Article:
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Obama's Economic Team Works To Create Jobs


Gas and oil prices are falling because consumer demand is slowing down along with world economies. And on NBC's "Meet the Press" on Sunday, President-elect Barack Obama warned Americans not to expect our economy to turn around quickly.

(Soundbite of NBC show "Meet the Press")

President-elect BARACK OBAMA: This is a big problem, and it's going to get worse...

INSKEEP: And to help the country climb out of the recession, Obama called for the most ambitious stimulus program since the 1950s. NPR's Ted Robbins reports.

TED ROBBINS: Stimulus packages in the last few years have been aimed at getting consumers to spend more. That's not what President-elect Obama is talking about. He told reporters in Chicago, Sunday, that his economic team is working on a stimulus package that would create jobs to rebuild roads and bridges and go far beyond.

(Soundbite of NBC show "Meet the Press")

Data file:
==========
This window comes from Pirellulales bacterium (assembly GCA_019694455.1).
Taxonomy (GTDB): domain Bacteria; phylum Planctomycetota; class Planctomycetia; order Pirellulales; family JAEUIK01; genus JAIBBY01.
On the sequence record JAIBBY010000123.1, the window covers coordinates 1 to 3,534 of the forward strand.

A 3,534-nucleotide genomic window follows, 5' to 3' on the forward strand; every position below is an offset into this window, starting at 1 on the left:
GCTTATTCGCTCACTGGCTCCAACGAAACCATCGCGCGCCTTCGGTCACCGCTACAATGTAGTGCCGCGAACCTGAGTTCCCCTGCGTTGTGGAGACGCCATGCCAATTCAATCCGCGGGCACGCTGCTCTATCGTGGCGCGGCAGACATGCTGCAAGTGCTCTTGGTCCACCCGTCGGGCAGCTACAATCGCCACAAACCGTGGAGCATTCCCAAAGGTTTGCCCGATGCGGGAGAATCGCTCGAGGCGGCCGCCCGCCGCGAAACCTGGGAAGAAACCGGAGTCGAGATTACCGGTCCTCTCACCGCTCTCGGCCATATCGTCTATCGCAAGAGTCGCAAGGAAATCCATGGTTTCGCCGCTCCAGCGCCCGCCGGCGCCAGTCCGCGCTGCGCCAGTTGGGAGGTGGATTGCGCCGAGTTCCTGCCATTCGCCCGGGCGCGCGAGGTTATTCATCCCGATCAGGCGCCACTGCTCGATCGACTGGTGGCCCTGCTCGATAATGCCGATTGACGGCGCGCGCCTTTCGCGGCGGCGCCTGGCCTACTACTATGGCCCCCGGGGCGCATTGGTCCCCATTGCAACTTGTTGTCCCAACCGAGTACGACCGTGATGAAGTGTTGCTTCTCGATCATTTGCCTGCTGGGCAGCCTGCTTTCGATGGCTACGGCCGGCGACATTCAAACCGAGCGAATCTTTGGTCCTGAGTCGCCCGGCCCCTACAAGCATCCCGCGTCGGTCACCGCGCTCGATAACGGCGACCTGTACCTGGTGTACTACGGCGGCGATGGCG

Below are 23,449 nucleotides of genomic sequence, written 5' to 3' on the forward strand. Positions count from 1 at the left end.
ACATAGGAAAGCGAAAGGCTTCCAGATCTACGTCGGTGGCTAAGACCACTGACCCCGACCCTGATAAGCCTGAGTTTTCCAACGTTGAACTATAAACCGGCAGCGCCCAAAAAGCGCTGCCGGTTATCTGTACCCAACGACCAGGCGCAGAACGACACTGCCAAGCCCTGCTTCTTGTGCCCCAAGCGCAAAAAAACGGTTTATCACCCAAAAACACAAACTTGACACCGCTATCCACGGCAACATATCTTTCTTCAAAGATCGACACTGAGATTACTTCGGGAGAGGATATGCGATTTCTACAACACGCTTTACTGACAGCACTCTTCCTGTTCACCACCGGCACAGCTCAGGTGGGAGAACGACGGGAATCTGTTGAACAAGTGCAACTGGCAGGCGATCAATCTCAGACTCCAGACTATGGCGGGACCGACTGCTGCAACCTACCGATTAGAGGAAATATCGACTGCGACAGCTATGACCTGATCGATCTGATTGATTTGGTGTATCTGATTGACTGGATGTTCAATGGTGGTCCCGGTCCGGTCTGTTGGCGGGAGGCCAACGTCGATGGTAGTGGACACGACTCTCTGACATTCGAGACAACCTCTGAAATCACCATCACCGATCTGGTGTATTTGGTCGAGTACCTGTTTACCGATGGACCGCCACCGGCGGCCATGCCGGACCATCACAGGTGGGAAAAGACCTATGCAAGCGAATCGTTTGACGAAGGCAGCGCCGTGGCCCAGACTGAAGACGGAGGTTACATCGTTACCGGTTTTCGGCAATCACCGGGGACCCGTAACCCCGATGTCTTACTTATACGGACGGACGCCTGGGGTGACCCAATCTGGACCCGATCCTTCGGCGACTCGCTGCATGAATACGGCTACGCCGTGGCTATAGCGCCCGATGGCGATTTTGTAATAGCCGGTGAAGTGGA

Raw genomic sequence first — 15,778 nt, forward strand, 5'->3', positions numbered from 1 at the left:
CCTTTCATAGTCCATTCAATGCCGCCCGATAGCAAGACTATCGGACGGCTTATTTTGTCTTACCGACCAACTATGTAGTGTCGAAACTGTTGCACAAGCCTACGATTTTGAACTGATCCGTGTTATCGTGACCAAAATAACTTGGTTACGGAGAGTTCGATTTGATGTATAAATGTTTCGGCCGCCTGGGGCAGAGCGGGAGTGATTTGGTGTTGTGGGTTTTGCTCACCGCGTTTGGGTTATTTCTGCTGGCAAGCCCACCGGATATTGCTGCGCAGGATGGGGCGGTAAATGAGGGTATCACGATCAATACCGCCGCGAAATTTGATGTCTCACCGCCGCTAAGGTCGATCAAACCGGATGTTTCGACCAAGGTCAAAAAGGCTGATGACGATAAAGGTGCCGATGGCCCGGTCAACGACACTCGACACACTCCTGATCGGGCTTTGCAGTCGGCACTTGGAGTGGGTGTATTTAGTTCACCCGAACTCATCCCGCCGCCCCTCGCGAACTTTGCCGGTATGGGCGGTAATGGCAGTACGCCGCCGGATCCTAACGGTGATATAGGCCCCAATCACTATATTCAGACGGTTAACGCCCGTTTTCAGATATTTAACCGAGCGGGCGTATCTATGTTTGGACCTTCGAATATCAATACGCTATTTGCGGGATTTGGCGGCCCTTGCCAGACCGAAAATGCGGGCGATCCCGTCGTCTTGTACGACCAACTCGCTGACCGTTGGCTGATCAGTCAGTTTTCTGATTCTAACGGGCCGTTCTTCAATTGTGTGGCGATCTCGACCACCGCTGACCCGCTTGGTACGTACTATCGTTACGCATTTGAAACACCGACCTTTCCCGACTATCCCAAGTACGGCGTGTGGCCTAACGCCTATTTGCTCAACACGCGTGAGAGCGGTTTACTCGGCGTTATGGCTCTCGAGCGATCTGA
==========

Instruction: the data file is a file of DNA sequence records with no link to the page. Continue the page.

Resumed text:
President-elect OBAMA: Making our economy more energy efficient, school construction, laying broadband lines, instituting medical information technologies that can drive down costs.

ROBBINS: Skeptics have questioned just how fast these projects could begin, but Obama says a number of governors tell him they have projects that are, as he put it, "shovel ready." Other projects, Mr. Obama said, could have long-term economic payoffs beyond the recession.

(Soundbite of NBC show "Meet the Press")

President-elect OBAMA: We can emerge leaner, meaner, and ultimately more competitive and more prosperous.

ROBBINS: Congressional leaders say the emerging stimulus program could cost between 400 and 700 billion dollars. The Obama team has not disputed those figures, but the president-elect says now is not the time to worry about a growing deficit. Ted Robbins, NPR News. Transcript provided by NPR, Copyright NPR.

NPR transcripts are created on a rush deadline by an NPR contractor. This text may not be in its final form and may be updated or revised in the future. Accuracy and availability may vary. The authoritative record of NPR’s programming is the audio record.

As supervising editor for Arts and Culture at NPR based at NPR West in Culver City, Ted Robbins plans coverage across NPR shows and online, focusing on TV at a time when there's never been so much content. He thinks "arts and culture" encompasses a lot of human creativity — from traditional museum offerings to popular culture, and out-of-the-way people and events.